Sen. Trent Lott is trying to make a comeback, and he’s doing it at the expense of some of his Republican colleagues, including Bill Frist and some folks in the Bush administration.
It takes a certain determination for a politician to fall so spectacularly from grace and then refuse to go away. Lott, 63, a shipyard worker’s son who grew up in Pascagoula, is clawing his way back to power because, well, he can’t help himself. “I’m just rooting around trying to find ways to be useful,” Lott said recently during a visit back home, ticking off a few of his projects: helping to arrange a deal on the 2006 budget, working to change immigration laws and pass highway funding, and trying to quell a Democratic uprising over judicial nominations. “Maybe what I’m doing is what comes naturally to me.”
Lott’s demise after six years as majority leader and Republican leader was self-inflicted. At Sen. Strom Thurmond’s 100th-birthday party Dec. 5, 2002 — a month after the Republicans reclaimed control of the Senate from the Democrats — Lott noted Thurmond’s 1948 run for president on the anti-civil-rights “Dixiecrat” ticket and said that “we wouldn’t have had all these problems over all these years” had Thurmond won. Lott insisted he was just trying to flatter the old man, but once the line received widespread media attention it triggered a national furor.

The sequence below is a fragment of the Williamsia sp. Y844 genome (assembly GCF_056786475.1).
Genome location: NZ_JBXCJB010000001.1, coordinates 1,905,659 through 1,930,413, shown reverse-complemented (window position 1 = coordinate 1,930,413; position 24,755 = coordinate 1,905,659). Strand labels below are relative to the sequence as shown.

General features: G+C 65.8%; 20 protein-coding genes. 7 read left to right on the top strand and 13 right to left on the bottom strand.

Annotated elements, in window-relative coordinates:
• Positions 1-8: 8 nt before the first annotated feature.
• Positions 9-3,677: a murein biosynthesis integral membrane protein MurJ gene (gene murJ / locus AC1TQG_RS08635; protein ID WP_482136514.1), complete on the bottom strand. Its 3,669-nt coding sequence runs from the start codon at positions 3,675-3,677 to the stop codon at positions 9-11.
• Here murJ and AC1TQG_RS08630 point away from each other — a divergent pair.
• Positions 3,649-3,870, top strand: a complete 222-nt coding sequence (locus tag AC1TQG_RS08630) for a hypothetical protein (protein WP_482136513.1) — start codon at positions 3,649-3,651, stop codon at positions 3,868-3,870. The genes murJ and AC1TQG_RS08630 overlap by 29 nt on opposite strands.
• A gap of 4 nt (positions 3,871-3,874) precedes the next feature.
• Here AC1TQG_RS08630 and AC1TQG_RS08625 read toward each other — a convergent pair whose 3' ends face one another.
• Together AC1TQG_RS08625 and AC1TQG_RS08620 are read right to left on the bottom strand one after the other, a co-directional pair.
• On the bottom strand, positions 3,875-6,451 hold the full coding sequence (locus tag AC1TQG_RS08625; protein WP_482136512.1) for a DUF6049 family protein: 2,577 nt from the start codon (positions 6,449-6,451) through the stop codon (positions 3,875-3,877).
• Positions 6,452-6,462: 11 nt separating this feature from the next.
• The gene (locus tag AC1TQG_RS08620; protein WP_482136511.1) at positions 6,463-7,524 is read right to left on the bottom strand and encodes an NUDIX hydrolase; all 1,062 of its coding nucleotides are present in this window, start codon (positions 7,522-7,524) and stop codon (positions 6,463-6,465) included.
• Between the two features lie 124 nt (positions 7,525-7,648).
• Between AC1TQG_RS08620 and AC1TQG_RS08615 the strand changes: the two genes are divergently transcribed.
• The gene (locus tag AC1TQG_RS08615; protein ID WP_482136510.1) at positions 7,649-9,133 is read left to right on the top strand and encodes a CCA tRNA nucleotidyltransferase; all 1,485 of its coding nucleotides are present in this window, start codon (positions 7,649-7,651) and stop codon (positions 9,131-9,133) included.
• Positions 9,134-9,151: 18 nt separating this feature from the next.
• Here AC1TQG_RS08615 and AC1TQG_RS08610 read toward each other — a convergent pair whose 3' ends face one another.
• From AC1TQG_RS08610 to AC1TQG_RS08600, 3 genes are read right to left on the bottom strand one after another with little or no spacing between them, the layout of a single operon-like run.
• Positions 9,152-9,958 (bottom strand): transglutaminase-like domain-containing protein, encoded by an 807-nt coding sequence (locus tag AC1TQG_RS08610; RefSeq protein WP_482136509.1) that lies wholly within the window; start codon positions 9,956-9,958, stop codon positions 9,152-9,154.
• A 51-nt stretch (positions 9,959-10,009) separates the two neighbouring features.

Lott apologized repeatedly for his remarks; appeared on Black Entertainment Television to swear allegiance to civil rights, including affirmative action; and called colleagues to explain and apologize.
But nothing worked. African Americans seethed, some conservatives joined liberals in calling for his resignation, and President Bush sharply criticized him. Lott resigned as majority leader-designate in late December and was succeeded by Sen. Bill Frist (R-Tenn.), a favorite of the White House. While Frist is as conservative as Lott on many issues, Frist has a smoother image and the administration viewed him as a more reliable partner.
Given how Bush and some of his GOP colleagues abandoned him, Lott figures he owes them nothing. “I feel perfectly at liberty now to shoot at anyone,” Lott told Rotary Club luncheon guests. He then proceeded to say of Defense Secretary Donald H. Rumsfeld, “His degree of arrogance just turns me off.”
Another Lott target is a White House commission on military base closings, which the senator views as a threat to installations in Mississippi. Hoping to slow the commission’s work, he blocked the confirmation of the commission’s designated chairman, Anthony J. Principi. Last week, Bush used his recess-appointment power to install Principi, along with eight other commission members, while Congress was away on an Easter break.
“He did what he had to,” Lott said of Bush. The senator said he is considering his next move. “Everything in the Senate relates to everything else,” Lott told reporters cheerfully. “I’m never done.”
Some observers, including senators and aides who do not care for Lott, speculate that he is engaging in advance damage control, in the event his forthcoming memoir portrays those behind his downfall in a harsh light. Lott says the book will look broadly at his entire career. But he said he does “make it clear” that he was not pleased with how Bush responded to the controversy over his 2002 Thurmond birthday party remarks, and that “I would have been leader today if Frist hadn’t made his move.”
It sounds like David Brooks’ theory that the Republicans do best when they’re fighting among themselves is about to get a work-out. Far be it from me — or any liberal — to stand in their way.